Ten Answers of Presiding Bishop Schori, er, Jefferts Schori

First, why is it that so many female “pastors” have three names? Just a curiosity of mine.

Time.com asks the new presiding bishop Ten Questions. Frankly, there isn’t a whole lot that’s very new, or very interesting, in her answers. Not a whole lot to get riled up about, since she pretty accurately sums up the state of mainstream (downstream?) Christianity.

Time’s got its questions; I’ve got mine (in brackets following her answers).

What will be your focus as head of the U.S. church?

Our focus needs to be on feeding people who go to bed hungry, on providing primary education to girls and boys, on healing people with AIDS, on addressing tuberculosis and malaria, on sustainable development. That ought to be the primary focus.

[So, what makes you different than the U.N. or any of a thousand other social service organizations?]

The issue of gay bishops has been so divisive. The diocese of Newark, N.J., has named a gay man as one of its candidates for bishop. Is now the time to elect another gay bishop?

Dioceses, when they are faithful, call the person who is best suited to lead them. I believe every diocese does the best job it’s capable of in discerning who it is calling to leadership.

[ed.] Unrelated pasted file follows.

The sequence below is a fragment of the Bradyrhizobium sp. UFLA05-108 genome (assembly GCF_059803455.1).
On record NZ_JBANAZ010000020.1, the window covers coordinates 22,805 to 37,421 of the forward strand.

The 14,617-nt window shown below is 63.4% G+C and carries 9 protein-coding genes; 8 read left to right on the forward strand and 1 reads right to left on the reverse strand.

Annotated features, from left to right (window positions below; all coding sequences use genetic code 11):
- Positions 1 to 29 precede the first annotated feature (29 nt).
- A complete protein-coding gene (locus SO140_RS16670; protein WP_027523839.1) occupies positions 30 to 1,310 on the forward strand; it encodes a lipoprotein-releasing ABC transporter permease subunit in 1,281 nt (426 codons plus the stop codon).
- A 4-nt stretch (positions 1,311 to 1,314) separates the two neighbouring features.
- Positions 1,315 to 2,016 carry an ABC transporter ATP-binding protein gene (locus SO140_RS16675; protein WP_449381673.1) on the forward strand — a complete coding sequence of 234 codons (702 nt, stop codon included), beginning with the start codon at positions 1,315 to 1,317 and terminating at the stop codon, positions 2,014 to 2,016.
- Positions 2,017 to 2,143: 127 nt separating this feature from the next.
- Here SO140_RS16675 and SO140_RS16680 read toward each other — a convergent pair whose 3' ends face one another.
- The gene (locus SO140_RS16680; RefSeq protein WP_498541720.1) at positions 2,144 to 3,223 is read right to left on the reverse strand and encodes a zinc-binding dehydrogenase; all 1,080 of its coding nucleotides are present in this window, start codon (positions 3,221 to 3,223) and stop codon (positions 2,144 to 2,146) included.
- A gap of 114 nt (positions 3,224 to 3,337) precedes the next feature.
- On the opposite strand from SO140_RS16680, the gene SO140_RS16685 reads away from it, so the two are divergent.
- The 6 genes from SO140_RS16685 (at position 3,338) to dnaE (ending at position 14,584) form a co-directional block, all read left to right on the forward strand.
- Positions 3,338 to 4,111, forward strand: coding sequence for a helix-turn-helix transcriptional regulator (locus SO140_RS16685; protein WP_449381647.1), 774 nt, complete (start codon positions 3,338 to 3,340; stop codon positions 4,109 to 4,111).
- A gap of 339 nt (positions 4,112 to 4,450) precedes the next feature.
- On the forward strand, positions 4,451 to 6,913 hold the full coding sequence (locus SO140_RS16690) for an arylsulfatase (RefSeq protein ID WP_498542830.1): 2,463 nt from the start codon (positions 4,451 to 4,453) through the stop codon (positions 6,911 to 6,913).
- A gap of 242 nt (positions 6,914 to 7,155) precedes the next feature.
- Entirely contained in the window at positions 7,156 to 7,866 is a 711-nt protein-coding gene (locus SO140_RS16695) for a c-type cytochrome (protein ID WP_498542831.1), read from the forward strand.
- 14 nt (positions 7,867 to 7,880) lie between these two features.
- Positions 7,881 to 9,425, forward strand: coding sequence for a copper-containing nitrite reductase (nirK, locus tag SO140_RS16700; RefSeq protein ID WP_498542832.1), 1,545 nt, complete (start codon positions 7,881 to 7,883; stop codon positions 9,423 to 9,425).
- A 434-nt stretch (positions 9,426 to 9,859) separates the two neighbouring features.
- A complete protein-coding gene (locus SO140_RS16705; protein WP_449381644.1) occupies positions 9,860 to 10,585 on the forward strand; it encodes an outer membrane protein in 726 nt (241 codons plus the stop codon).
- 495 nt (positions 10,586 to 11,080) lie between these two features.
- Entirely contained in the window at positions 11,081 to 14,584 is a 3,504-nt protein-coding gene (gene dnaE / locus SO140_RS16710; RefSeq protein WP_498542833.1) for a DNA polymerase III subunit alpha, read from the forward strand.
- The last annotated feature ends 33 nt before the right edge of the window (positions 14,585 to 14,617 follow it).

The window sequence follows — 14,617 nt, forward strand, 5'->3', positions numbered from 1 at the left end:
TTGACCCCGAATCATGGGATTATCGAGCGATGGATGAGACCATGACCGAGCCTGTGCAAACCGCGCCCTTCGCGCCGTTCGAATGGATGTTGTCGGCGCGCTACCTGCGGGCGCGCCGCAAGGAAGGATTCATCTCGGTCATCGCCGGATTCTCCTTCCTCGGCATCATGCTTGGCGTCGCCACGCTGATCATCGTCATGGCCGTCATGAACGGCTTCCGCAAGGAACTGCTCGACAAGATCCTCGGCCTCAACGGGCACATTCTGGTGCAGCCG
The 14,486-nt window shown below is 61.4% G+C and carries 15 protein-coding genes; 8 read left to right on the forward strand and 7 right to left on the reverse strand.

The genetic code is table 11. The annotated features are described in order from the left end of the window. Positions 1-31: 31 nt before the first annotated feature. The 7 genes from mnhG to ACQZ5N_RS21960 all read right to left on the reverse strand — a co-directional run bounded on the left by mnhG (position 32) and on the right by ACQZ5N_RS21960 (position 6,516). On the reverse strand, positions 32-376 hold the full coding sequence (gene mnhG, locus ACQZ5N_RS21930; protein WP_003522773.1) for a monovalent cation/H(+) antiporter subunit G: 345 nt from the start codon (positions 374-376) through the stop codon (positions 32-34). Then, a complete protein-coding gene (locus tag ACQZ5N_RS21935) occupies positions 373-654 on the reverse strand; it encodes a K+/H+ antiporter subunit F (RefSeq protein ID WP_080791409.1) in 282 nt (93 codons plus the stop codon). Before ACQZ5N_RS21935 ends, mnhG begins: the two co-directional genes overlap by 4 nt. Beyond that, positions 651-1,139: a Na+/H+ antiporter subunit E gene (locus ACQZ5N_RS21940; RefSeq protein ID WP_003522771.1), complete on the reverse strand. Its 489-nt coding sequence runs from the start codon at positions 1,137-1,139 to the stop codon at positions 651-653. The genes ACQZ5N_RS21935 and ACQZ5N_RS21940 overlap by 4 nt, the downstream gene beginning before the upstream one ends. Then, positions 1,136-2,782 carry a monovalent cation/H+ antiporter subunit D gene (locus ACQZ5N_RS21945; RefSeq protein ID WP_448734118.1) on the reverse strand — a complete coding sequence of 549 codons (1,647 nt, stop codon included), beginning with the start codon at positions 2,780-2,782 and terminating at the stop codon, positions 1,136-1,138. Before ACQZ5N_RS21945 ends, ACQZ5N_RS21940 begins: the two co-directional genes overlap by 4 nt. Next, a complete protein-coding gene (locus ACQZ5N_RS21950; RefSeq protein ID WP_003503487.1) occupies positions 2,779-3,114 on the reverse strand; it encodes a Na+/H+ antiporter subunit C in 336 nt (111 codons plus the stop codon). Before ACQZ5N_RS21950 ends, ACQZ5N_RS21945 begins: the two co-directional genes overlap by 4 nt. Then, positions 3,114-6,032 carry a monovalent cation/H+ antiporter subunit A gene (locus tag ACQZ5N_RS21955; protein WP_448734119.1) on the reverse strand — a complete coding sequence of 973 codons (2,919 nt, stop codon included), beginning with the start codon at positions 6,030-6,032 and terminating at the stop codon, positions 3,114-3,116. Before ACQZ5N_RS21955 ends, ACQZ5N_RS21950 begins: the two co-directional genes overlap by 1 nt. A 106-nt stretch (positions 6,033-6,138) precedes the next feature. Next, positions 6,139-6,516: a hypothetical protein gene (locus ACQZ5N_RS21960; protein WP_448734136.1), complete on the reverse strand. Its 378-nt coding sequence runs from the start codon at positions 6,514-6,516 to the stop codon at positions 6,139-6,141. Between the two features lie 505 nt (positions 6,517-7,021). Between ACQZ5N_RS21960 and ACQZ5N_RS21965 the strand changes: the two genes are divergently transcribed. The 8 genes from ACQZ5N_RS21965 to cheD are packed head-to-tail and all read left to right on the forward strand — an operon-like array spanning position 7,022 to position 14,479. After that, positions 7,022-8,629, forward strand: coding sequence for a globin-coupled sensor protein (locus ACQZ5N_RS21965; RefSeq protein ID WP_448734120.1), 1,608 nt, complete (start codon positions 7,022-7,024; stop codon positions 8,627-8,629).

Many Anglicans in the developing world say such choices in the U.S. church have hurt their work.

That’s been important for the church here to hear. We’ve heard in ways we hadn’t heard before the problematic nature of our decisions. Especially in places where Christians are functioning in the face of Islamic culture and mores, evangelism is a real challenge. [But] these decisions were made because we believe that’s where the Gospel has been calling us. The Episcopal Church in the U.S. has come to a reasonable conclusion and consensus that gay and lesbian Christians are full members of this church and that our ministry to and with gay and lesbian Christians should be part of the fullness of our life.